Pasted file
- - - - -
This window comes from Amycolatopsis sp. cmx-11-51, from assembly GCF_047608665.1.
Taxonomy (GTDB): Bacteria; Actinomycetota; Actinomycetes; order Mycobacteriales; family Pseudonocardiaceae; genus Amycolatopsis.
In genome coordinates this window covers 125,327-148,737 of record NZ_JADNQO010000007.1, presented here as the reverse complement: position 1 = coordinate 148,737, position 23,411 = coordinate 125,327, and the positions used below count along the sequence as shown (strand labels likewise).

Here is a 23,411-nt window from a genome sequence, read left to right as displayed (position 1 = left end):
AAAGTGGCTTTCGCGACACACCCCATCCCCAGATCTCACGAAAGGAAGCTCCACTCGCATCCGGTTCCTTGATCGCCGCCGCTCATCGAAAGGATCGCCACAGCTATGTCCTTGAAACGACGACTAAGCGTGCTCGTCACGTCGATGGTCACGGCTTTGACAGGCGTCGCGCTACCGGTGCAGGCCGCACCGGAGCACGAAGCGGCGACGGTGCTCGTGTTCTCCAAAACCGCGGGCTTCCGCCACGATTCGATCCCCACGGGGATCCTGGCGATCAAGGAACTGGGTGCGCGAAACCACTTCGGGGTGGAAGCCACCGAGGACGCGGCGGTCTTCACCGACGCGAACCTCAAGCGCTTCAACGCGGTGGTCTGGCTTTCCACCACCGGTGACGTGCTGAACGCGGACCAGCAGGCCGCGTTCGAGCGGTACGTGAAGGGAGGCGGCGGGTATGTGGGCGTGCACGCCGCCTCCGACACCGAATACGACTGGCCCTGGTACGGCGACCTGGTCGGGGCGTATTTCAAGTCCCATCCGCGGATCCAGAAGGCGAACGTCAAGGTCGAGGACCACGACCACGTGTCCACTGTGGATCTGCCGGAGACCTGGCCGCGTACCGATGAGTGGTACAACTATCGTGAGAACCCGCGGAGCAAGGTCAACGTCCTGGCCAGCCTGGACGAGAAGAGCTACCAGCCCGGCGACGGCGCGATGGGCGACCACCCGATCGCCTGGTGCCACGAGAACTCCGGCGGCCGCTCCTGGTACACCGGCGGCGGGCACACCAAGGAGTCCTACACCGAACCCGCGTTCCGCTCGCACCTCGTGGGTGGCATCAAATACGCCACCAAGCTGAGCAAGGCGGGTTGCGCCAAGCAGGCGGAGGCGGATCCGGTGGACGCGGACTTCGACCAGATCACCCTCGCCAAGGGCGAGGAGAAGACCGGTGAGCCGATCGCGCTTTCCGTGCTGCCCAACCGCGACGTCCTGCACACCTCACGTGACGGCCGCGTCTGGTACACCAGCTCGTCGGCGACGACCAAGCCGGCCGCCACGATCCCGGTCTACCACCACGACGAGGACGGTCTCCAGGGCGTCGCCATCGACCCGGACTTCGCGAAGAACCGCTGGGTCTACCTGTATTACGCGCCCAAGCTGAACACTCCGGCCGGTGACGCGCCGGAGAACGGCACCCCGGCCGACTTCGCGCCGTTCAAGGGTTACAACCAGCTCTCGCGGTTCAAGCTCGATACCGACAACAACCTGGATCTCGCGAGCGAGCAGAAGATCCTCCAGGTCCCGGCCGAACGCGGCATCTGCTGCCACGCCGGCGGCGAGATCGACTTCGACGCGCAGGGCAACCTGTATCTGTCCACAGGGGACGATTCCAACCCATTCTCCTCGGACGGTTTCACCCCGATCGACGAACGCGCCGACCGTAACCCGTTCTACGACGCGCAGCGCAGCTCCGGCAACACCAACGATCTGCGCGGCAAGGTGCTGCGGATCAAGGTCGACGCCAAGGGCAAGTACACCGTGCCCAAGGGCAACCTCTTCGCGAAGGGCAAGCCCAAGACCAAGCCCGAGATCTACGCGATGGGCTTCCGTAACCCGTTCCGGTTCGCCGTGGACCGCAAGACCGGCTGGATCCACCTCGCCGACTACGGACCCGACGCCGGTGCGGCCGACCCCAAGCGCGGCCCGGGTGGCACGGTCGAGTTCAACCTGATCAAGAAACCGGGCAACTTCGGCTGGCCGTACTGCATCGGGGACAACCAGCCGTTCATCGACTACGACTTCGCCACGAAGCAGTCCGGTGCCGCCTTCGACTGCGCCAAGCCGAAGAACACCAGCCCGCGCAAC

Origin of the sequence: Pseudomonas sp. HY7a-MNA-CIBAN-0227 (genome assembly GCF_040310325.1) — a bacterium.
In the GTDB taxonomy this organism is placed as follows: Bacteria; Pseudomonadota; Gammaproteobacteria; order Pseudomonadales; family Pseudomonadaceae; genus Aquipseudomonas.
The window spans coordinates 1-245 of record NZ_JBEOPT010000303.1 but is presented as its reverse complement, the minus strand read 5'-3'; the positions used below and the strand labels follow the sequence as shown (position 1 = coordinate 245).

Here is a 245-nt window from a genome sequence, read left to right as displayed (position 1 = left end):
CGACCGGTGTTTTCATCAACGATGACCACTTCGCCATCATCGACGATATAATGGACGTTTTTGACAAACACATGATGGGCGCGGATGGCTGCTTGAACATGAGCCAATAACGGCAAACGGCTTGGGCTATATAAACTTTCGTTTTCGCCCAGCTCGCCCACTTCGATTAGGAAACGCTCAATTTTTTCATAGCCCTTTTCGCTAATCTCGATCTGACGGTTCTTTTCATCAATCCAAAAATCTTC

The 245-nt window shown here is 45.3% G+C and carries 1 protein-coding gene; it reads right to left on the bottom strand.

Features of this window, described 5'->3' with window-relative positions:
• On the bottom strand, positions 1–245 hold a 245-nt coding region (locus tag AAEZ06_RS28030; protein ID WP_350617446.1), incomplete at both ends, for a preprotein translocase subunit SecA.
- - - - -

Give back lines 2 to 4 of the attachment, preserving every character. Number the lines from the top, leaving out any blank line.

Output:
Taxonomy (GTDB): Bacteria; Actinomycetota; Actinomycetes; order Mycobacteriales; family Pseudonocardiaceae; genus Amycolatopsis.
In genome coordinates this window covers 125,327-148,737 of record NZ_JADNQO010000007.1, presented here as the reverse complement: position 1 = coordinate 148,737, position 23,411 = coordinate 125,327, and the positions used below count along the sequence as shown (strand labels likewise).

Here is a 23,411-nt window from a genome sequence, read left to right as displayed (position 1 = left end):